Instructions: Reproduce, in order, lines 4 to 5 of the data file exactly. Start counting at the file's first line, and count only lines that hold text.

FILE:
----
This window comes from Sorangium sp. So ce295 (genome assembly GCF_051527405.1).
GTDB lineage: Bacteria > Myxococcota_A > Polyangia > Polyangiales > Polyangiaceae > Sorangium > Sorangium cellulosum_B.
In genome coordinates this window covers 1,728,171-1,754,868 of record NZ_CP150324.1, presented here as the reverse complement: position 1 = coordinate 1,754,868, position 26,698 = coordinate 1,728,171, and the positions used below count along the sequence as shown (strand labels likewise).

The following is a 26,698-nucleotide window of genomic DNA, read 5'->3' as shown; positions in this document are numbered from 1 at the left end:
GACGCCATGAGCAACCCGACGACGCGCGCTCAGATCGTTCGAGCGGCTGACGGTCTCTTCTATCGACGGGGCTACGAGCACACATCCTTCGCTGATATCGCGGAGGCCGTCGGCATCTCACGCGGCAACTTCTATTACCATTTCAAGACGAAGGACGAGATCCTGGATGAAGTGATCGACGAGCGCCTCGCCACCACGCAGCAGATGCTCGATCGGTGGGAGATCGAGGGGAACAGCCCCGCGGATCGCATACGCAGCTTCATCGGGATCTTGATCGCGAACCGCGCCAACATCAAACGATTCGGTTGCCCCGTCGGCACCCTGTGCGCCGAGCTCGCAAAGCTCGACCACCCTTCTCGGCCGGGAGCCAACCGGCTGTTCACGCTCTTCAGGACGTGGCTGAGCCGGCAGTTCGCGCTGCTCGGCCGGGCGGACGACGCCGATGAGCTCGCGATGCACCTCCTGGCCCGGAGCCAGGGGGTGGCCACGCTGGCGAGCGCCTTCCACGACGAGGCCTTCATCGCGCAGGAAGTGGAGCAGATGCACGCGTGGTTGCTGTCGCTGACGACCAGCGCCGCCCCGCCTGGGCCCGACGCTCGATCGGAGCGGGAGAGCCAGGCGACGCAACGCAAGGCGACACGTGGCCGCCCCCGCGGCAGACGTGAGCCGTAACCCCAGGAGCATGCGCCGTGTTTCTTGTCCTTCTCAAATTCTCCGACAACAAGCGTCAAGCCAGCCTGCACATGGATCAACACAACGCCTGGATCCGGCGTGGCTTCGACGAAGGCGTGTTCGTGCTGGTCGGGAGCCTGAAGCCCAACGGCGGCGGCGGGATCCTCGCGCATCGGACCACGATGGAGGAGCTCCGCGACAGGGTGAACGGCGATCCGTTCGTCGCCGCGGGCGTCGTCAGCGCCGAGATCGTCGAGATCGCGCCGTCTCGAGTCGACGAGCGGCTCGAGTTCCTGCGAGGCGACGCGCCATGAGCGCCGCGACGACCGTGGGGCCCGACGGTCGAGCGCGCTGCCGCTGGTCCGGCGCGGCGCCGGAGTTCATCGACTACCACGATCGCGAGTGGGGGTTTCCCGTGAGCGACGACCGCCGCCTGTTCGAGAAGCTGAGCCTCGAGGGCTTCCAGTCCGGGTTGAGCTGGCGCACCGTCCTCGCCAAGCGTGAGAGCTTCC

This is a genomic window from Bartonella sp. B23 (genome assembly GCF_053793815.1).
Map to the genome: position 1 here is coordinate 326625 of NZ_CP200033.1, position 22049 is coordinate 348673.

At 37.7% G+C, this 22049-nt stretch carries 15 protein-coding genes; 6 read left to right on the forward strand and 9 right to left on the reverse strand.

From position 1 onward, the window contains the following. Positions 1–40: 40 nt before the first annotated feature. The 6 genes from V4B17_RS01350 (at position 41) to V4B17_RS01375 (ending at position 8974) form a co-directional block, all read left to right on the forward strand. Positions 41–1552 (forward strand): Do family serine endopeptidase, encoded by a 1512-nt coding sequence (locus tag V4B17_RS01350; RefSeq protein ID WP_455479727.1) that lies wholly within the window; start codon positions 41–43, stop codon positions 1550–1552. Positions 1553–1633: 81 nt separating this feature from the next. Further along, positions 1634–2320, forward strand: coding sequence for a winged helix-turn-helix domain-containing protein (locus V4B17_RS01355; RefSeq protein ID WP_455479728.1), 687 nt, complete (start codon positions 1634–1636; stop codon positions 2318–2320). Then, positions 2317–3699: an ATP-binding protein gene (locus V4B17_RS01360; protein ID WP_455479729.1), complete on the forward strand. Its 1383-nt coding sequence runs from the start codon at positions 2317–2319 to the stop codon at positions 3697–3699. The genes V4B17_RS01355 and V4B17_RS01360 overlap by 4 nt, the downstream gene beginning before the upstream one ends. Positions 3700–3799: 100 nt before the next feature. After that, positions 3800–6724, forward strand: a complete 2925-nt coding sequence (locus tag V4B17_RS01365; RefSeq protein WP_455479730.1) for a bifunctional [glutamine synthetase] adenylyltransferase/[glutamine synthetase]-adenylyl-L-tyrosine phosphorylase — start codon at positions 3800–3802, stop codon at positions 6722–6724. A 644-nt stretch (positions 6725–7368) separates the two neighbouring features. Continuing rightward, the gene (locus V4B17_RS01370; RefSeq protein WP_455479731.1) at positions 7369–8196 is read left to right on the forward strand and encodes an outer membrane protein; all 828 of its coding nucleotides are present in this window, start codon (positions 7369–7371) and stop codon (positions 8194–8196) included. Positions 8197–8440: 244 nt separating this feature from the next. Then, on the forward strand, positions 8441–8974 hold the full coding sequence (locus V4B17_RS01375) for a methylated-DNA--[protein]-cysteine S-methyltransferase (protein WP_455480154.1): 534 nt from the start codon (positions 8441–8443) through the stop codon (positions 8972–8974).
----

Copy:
The following is a 26,698-nucleotide window of genomic DNA, read 5'->3' as shown; positions in this document are numbered from 1 at the left end:
GACGCCATGAGCAACCCGACGACGCGCGCTCAGATCGTTCGAGCGGCTGACGGTCTCTTCTATCGACGGGGCTACGAGCACACATCCTTCGCTGATATCGCGGAGGCCGTCGGCATCTCACGCGGCAACTTCTATTACCATTTCAAGACGAAGGACGAGATCCTGGATGAAGTGATCGACGAGCGCCTCGCCACCACGCAGCAGATGCTCGATCGGTGGGAGATCGAGGGGAACAGCCCCGCGGATCGCATACGCAGCTTCATCGGGATCTTGATCGCGAACCGCGCCAACATCAAACGATTCGGTTGCCCCGTCGGCACCCTGTGCGCCGAGCTCGCAAAGCTCGACCACCCTTCTCGGCCGGGAGCCAACCGGCTGTTCACGCTCTTCAGGACGTGGCTGAGCCGGCAGTTCGCGCTGCTCGGCCGGGCGGACGACGCCGATGAGCTCGCGATGCACCTCCTGGCCCGGAGCCAGGGGGTGGCCACGCTGGCGAGCGCCTTCCACGACGAGGCCTTCATCGCGCAGGAAGTGGAGCAGATGCACGCGTGGTTGCTGTCGCTGACGACCAGCGCCGCCCCGCCTGGGCCCGACGCTCGATCGGAGCGGGAGAGCCAGGCGACGCAACGCAAGGCGACACGTGGCCGCCCCCGCGGCAGACGTGAGCCGTAACCCCAGGAGCATGCGCCGTGTTTCTTGTCCTTCTCAAATTCTCCGACAACAAGCGTCAAGCCAGCCTGCACATGGATCAACACAACGCCTGGATCCGGCGTGGCTTCGACGAAGGCGTGTTCGTGCTGGTCGGGAGCCTGAAGCCCAACGGCGGCGGCGGGATCCTCGCGCATCGGACCACGATGGAGGAGCTCCGCGACAGGGTGAACGGCGATCCGTTCGTCGCCGCGGGCGTCGTCAGCGCCGAGATCGTCGAGATCGCGCCGTCTCGAGTCGACGAGCGGCTCGAGTTCCTGCGAGGCGACGCGCCATGAGCGCCGCGACGACCGTGGGGCCCGACGGTCGAGCGCGCTGCCGCTGGTCCGGCGCGGCGCCGGAGTTCATCGACTACCACGATCGCGAGTGGGGGTTTCCCGTGAGCGACGACCGCCGCCTGTTCGAGAAGCTGAGCCTCGAGGGCTTCCAGTCCGGGTTGAGCTGGCGCACCGTCCTCGCCAAGCGTGAGAGCTTCC